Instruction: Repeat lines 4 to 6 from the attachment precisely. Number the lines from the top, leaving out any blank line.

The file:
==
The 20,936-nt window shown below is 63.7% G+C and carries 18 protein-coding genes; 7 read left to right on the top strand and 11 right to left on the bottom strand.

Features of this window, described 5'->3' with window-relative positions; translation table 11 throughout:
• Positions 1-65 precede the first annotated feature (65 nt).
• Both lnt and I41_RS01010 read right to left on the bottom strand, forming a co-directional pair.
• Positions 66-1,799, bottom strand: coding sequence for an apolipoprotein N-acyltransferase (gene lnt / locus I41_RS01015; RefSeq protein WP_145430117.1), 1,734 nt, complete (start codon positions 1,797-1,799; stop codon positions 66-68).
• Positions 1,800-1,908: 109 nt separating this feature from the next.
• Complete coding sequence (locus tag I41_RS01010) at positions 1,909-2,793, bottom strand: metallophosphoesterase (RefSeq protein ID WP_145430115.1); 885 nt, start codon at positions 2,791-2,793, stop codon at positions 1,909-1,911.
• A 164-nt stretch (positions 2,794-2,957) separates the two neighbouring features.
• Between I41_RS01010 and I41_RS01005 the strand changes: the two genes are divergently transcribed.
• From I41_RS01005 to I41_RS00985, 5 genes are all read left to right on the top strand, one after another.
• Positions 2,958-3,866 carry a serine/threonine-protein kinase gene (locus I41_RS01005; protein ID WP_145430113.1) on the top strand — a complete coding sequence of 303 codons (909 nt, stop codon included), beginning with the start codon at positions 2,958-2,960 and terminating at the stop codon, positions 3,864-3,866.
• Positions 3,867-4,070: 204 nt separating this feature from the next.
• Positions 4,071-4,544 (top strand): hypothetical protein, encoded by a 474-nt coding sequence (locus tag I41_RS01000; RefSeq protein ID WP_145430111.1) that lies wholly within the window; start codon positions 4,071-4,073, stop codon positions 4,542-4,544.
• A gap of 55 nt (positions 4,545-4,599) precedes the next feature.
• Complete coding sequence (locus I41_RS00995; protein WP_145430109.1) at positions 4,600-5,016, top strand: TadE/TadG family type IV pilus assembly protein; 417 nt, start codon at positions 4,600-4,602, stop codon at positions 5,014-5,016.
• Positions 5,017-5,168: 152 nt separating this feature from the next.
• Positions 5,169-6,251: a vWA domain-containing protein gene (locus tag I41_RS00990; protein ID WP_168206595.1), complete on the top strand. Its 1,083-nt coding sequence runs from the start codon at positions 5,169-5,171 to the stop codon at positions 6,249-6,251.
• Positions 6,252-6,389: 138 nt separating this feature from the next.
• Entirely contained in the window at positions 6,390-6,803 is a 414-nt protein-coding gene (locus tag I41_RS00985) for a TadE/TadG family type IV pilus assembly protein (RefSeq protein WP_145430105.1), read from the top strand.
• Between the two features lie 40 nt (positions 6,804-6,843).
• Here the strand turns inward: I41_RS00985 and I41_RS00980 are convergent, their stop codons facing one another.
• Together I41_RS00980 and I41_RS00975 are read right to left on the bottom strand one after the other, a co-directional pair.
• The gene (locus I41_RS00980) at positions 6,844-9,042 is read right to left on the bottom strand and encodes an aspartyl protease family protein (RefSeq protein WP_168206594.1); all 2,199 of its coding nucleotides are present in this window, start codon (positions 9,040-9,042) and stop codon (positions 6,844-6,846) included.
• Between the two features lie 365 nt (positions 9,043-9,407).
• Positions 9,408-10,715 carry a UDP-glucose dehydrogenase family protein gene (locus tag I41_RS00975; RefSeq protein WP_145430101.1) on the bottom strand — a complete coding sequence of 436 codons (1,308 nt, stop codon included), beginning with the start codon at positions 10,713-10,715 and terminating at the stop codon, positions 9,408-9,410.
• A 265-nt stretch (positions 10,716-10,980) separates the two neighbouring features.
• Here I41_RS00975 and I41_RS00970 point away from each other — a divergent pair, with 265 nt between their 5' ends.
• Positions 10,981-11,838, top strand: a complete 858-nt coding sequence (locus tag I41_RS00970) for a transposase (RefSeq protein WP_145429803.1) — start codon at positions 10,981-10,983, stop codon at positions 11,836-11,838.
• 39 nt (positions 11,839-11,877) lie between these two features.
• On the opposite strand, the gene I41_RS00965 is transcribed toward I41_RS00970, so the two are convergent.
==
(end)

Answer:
• Both lnt and I41_RS01010 read right to left on the bottom strand, forming a co-directional pair.
• Positions 66-1,799, bottom strand: coding sequence for an apolipoprotein N-acyltransferase (gene lnt / locus I41_RS01015; RefSeq protein WP_145430117.1), 1,734 nt, complete (start codon positions 1,797-1,799; stop codon positions 66-68).
• Positions 1,800-1,908: 109 nt separating this feature from the next.